Irish American girl fighting end-stage Cystic Fibrosis not a priority for transplant under law - VIDEO
Family and friends of Sarah Murnaghan appeal to get her a life-saving lung transplant
Sarah Murnaghan, 10, is fighting end-stage Cystic Fibrosis and under current legislation, may not be granted the life-saving gift of an adult lung transplant. Sarah has been on the waiting list for a transplant for a year and a half, and doctors are now saying that she may only have two weeks left to live.
Little Sarah Murnaghan has been in the Children's Hospital of Philadelphia for the past three months. She can no longer attend school as she needs a constant supply of oxygen. Her parents, speaking with CNN, said they knew that Sarah would need new lungs at some point, but didn’t think it would happen so soon.
While Sarah is one of the most severe cases of Cystic Fibrosis, legislation is preventing her from receiving an adult lung transplant immediately. In 2000, the US Supreme Court ruled that organ donations must go by rate of medical necessity rather than wait time. This should be good news for Sarah; however, the ruling only applies to people over the age of 12.
Sarah Murnaghan is only 10 years old, thus barring her from benefiting from the rulings. Should an adult lung become available, Sarah needs to wait until all adult candidates in her region, despite them potentially being not as severely ill as Sarah, pass over on the donation.
Sarah is a top priority on the pediatric list, but the pediatric donors are far fewer than the adult donors, dramatically reducing the number of lungs Sarah is offered.
Now, Sarah’s family and friends are rallying for change in hopes of seeing little Sarah get the lung transplant she so desperately needs.
On Thursday May 30, the Philadelphia Inquirer reported that two Pennsylvania Republicans - U.S. Rep. Patrick Meehan and Sen. Pat Toomey - asked the U.S. Department of Health and Human Services to bypass organ allocation rules and help Sarah get a life-saving lung.
In an interview with CNN, little Sarah bravely says, “I’m not going for easy, I’m just going for possible.”
While making an exception for Sarah Murnaghan to become a priority for a transplant may seem the obvious choice, Dr. Stuart Sweet, a board member at UNOS (United Network for Organ Sharing), admits the system is not perfect.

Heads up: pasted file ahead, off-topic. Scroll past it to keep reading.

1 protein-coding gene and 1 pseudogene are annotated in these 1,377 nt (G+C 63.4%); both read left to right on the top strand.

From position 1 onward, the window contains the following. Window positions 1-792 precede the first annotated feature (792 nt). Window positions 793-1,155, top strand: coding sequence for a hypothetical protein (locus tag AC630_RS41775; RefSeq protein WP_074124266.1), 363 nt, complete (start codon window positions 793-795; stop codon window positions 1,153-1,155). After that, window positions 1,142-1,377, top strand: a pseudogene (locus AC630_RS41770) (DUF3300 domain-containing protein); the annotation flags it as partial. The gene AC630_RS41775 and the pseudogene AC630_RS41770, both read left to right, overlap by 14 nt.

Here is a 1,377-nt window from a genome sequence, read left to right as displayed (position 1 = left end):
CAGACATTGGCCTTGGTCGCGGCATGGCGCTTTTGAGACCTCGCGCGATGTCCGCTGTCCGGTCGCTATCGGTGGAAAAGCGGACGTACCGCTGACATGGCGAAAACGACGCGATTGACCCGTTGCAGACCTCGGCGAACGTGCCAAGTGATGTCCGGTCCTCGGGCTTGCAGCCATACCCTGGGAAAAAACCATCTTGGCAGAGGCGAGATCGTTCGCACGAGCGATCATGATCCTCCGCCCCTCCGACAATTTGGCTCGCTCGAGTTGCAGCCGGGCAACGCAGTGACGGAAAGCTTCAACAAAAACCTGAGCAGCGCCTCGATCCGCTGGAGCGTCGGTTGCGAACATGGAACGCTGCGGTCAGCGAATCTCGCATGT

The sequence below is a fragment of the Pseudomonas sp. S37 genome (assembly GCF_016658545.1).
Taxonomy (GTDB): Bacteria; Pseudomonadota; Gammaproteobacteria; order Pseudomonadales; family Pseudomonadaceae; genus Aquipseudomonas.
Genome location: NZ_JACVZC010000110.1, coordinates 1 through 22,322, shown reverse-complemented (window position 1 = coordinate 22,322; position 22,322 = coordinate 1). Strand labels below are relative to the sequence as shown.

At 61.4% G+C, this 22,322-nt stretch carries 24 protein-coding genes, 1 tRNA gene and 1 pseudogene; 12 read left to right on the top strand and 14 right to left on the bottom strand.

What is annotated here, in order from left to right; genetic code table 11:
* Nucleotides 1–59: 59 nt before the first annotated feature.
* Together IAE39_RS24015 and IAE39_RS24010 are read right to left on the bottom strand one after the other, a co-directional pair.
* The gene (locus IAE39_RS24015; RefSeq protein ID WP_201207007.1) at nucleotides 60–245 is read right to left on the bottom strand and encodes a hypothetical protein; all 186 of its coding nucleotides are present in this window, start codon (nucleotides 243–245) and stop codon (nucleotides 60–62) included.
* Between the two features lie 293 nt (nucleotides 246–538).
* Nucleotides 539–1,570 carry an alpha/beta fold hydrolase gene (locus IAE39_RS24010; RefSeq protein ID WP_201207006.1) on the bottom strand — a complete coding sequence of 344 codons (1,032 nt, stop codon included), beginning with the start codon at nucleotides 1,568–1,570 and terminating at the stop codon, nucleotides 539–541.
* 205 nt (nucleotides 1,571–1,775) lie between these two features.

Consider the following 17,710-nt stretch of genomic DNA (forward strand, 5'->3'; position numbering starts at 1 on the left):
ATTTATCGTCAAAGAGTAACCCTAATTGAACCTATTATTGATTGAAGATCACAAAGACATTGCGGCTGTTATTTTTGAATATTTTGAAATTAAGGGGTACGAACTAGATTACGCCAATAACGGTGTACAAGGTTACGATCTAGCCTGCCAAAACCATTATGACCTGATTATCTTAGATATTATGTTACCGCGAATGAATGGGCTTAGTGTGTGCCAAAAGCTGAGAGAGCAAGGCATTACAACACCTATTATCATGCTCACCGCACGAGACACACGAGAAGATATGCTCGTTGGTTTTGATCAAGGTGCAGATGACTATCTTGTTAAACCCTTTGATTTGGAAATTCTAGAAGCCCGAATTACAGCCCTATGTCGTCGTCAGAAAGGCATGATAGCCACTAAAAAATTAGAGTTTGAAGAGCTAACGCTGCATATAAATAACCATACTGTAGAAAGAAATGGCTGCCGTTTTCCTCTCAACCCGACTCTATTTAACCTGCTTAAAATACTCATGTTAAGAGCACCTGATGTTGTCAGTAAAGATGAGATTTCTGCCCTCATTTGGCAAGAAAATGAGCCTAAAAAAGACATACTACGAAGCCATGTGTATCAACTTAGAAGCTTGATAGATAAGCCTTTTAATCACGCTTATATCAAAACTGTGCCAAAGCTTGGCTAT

“It tugs at my heart,” said Dr. Sweet. “It’s not a perfect system, there is no perfect system, it’s the best we can do right now.”
Dr. Sweet went on to explain that should an exception be made for Sarah, it would likely decrease another patient’s, most likely an adolescent’s, chances at receiving a transplant.
“I’m not in a position, and I don’t think the system should be in a position, to do that in a case by case basis.”
“That’s insane,” said Sarah’s mother later said to CNN of the entire system, “it shouldn’t be about their age. If she’s the sickest person, she should qualify.”
- Gay teacher fired from Catholic school after...
- Nelson Mandela once considered a terrorist...
- Racist incidents in Ireland up by 85 percent...
- Nelson Mandela was against IRA decommissioning.
- Irish radio presenter suspended after anti-Isra
- Unionists regret US envoy Haass’ call for...
- Hollywood star Gabriel Byrne brands new Pope...
- Irish students told “No Irish Need Apply”...
- Website attracts 80,000 Irish people ready...
- Photo shows Irish revolutionaries three years...
Someone's freedom fighter is quite often someone else's terrorist...Gay teacher fired from Catholic school after applying for same-sex marriage license
This makes me sad. I believe he should sue, but he chooses not to. I have a problem with the school's position that Catholics and non Catholics alikePhoto shows Irish revolutionaries three years before Easter Rising
Did any body notice how quick Independent.ie pulled all the negative comments about past & present corrupt politicians that ruined Ireland ?? EndaGay teacher fired from Catholic school after applying for same-sex marriage license
You cannot be a teacher in today's world without caring deeply for the welfare of the next generation and supporting the education systems we work in